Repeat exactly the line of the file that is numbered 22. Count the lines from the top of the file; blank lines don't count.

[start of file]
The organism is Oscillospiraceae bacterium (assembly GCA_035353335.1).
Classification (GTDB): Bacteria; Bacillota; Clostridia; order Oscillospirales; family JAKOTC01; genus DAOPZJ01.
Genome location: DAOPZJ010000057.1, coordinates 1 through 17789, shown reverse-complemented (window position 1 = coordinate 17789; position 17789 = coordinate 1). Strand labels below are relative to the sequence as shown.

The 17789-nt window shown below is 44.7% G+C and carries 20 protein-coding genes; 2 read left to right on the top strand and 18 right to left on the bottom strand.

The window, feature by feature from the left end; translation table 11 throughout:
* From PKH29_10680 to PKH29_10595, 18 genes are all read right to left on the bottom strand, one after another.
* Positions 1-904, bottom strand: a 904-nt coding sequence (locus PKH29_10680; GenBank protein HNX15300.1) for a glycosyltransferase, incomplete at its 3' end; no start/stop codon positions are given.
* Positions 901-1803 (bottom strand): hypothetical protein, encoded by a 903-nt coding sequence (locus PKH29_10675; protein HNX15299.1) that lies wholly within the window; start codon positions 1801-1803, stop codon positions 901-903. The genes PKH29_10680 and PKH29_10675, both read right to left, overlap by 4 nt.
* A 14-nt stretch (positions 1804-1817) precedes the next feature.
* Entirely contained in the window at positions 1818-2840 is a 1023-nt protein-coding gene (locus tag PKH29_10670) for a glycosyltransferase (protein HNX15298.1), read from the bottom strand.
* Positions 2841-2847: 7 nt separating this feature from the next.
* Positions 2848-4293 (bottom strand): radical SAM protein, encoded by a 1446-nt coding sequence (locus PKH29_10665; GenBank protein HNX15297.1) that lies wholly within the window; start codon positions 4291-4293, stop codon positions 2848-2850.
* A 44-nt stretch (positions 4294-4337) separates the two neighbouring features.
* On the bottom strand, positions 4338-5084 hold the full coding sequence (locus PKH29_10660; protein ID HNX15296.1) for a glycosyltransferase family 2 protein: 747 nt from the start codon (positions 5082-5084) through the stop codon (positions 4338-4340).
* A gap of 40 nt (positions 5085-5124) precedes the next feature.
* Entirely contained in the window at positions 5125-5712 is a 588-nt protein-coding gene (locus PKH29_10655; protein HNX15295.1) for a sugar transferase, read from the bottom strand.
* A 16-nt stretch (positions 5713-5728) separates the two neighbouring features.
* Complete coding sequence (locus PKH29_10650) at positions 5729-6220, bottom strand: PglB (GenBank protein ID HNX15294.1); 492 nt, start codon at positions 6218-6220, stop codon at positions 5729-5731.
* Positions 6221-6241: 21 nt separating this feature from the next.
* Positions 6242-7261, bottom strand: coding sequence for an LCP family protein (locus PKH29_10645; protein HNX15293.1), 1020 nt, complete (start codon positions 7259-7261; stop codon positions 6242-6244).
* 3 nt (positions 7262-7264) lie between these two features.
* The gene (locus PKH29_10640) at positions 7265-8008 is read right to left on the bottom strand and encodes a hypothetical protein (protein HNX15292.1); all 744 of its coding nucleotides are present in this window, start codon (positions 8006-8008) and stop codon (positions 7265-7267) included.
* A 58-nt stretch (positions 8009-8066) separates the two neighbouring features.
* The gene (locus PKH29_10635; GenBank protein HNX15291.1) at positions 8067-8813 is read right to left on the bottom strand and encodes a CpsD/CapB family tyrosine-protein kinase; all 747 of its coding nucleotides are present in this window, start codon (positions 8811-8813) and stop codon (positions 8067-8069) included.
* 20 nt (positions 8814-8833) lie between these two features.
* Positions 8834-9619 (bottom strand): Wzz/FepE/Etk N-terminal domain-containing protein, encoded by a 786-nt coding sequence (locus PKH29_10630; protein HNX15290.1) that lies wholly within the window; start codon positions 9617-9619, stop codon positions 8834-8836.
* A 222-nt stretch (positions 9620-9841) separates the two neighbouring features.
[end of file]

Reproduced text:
* The gene (locus PKH29_10640) at positions 7265-8008 is read right to left on the bottom strand and encodes a hypothetical protein (protein HNX15292.1); all 744 of its coding nucleotides are present in this window, start codon (positions 8006-8008) and stop codon (positions 7265-7267) included.